So You Want To Be A Travel Writer? Here’s What You Need To Know


What is Travel Writing?

Let me paint you a picture: imagine yourself travelling for the sheer joy of seeing the world, staying in the best five star hotels, eating the best food… and it’s free. Sounds too good to be true, right?

Enter the world of travel writing! In this industry, you can travel the world and develop your career at the same time. You could be exploring every café in Paris in search of the best hot chocolate, or travelling through Europe in search of the country that offers the best scuba diving, or how about hitting up pub after pub in Ireland to determine which one serves the cheapest pint of beer? Sounds like a blast, right? That’s what being a travel writer can offer you; the key is getting enough exposure and experience to reach that dream.

I don’t know about you, but it sounds like sipping champagne at Hotel de Paris is just a few well-crafted writing samples away.

What You Need to Know to Be a Travel Writer

There’s no doubt about it: travel writers have the ultimate dream job. Getting paid to travel and write about your experience is most people’s idea of ultimate career #goals. While any kind of career in publishing is competitive, the travel industry is booming right now, meaning that there are opportunities for you to try your hand at travel writing. So, what does it take to be a travel writer?

You don’t need to be a bestselling author to be a travel writer; all you need to do is be able to craft a good story, have a flair for writing about adventure, and be able to analyze the best trip advice for readers. To start, you’ll want to find a good pitch, such as the search for the perfect hot chocolate in Paris, and then start approaching publications.

Your five-step guide to getting started as a travel writer:

  1. Enjoy travelling
  2. Practice writing about your travel experiences
  3. Discover your pitch
  4. Send in query letters
  5. Start your own blog about your travel experiences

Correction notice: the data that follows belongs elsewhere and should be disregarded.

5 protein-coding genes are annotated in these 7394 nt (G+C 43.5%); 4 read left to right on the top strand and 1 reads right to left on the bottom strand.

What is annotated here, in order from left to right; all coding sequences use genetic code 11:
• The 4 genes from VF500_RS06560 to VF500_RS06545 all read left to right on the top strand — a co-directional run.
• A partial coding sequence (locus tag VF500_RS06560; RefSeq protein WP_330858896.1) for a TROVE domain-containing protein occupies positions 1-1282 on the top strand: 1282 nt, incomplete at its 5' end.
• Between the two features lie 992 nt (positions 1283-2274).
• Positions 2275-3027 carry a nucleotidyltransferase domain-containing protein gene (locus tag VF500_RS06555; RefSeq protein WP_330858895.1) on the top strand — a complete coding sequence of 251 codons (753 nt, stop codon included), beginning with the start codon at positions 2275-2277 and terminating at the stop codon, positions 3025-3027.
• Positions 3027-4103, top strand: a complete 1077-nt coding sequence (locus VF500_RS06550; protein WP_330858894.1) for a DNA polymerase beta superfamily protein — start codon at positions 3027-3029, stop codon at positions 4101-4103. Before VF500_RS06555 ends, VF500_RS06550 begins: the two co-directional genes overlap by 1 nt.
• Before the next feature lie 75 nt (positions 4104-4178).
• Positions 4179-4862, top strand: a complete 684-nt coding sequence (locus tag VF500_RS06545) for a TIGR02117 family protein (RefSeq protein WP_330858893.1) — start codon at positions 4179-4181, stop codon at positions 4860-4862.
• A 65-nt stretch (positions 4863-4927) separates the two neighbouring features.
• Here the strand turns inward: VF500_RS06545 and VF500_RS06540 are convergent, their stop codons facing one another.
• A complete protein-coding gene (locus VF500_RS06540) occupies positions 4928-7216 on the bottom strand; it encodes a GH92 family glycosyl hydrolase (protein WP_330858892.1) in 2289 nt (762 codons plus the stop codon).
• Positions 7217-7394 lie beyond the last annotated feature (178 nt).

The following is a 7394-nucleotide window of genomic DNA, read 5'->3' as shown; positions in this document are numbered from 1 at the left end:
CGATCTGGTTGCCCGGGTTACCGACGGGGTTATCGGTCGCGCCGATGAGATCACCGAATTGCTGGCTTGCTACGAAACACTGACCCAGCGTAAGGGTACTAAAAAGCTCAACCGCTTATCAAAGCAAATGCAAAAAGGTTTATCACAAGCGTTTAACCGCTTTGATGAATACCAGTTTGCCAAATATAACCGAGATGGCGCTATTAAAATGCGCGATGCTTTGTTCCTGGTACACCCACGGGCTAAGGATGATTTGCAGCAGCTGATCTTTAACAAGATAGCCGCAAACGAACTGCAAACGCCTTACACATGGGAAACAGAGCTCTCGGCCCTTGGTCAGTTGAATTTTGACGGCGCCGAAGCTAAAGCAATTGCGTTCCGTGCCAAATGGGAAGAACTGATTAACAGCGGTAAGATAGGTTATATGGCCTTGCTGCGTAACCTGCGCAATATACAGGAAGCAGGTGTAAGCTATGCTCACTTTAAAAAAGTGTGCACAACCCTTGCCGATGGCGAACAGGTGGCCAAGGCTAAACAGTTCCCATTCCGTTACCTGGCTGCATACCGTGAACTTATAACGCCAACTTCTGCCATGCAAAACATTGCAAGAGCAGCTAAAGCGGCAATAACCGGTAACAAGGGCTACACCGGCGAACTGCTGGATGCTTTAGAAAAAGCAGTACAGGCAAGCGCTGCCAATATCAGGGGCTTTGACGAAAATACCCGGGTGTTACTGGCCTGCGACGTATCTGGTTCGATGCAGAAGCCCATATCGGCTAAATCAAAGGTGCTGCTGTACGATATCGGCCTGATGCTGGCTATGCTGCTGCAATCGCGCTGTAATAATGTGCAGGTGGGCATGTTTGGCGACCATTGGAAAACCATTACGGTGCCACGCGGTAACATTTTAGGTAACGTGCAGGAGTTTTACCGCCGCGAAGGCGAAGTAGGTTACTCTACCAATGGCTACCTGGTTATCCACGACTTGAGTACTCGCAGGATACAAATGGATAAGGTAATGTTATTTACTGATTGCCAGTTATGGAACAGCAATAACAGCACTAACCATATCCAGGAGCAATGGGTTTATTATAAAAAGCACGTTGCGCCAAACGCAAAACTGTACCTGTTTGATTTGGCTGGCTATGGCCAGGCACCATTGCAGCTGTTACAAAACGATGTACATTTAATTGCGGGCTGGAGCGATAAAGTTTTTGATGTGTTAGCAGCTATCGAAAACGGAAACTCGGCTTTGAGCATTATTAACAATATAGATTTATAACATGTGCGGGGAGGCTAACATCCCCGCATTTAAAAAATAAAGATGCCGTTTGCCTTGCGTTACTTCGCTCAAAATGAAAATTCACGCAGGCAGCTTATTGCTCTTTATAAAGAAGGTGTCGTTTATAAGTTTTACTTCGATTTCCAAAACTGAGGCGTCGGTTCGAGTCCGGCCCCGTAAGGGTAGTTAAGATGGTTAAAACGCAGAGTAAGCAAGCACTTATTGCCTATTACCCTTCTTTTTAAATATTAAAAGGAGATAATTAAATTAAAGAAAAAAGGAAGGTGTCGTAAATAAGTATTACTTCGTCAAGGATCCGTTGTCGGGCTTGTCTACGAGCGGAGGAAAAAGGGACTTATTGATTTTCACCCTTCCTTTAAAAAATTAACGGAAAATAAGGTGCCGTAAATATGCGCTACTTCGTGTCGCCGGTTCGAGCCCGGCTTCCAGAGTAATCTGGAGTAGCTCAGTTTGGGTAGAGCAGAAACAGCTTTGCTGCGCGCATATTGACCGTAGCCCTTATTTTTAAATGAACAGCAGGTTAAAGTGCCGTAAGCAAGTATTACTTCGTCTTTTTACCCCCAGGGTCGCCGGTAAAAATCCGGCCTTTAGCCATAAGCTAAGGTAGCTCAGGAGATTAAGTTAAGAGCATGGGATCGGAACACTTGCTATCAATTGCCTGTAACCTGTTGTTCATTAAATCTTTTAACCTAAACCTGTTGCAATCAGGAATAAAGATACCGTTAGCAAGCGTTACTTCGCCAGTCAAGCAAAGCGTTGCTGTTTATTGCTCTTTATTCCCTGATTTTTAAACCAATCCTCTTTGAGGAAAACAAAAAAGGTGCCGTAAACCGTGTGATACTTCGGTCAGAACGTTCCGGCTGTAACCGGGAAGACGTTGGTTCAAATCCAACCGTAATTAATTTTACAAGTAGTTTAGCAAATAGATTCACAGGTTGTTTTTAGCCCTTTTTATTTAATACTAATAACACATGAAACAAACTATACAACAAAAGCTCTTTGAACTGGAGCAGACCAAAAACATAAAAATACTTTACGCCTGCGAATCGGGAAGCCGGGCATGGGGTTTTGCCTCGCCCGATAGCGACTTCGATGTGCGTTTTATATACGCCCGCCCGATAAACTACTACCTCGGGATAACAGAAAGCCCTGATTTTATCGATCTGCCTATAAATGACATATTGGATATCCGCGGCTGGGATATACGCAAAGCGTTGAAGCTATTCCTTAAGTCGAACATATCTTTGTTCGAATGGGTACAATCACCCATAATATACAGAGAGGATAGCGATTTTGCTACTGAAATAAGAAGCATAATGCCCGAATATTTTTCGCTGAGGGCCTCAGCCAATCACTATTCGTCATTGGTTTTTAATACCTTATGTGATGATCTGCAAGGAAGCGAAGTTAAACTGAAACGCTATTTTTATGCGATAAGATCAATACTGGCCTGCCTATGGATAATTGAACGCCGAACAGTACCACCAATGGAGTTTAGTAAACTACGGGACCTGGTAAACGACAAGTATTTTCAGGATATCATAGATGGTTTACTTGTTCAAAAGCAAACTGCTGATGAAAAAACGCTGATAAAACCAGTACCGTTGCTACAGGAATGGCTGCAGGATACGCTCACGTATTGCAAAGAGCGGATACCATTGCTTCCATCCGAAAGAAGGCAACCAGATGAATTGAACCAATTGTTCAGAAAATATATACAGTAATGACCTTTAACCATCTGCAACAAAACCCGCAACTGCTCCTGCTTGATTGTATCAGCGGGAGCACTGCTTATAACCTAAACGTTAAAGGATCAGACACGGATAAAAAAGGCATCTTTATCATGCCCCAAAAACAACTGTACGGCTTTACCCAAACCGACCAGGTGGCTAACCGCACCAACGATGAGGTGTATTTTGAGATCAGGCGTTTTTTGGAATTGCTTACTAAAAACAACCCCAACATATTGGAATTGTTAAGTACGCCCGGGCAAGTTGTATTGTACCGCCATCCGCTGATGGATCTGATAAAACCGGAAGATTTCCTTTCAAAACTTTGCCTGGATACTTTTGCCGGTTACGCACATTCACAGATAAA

Adventures in Travel Writing

Many people have chosen to retire as travel writers, leaving their desk jobs to see the world and getting paid to do so. You get to see the best places and if you’re on contract with a publication, you may not even have to shell out a cent of your own. You can choose to write part-time and disappear from the stresses of life, or you can eventually make it your full-time career once you have enough experience under your belt. Whatever you choose, travel writing can be an exciting new career option for you. There is nothing better than to do something you love and get paid for it.

How to Become a Travel Writer

So now that you’ve decided that travel writing is something you want to try, the next question on your mind is probably: “How on earth do I accomplish such a feat?” Firstly, don’t quit your day job quite yet. You can’t be a travel writer tomorrow without some serious research and a portfolio of publications under your belt. A great way to get your feet wet would be to write about something in your own home town, or in an area close by that you can explore on a day trip. This gives you a chance to see what being a travel writer is like without any risk, and you can start practicing your craft so that you have writing samples to send to publications.

Once you have several article samples written, you can then approach magazines such as Outpost Magazine and Bold Magazine, as well as countless travel blogs and websites, with your work and ideas for future articles. If a magazine likes your article and hires you, then chances are they will continue hiring you for future work. At that point you can pitch all of your interesting ideas to the magazine, and if they like them, they may give you the opportunity to travel on a funded trip. Research is one of the hardest parts of being a travel writer, because you will need to find the publications that you want to write for and would suit your content. However, there are some very real pitfalls to being a travel writer as well, and it might require some thick skin. 

Is Travel Writing for You?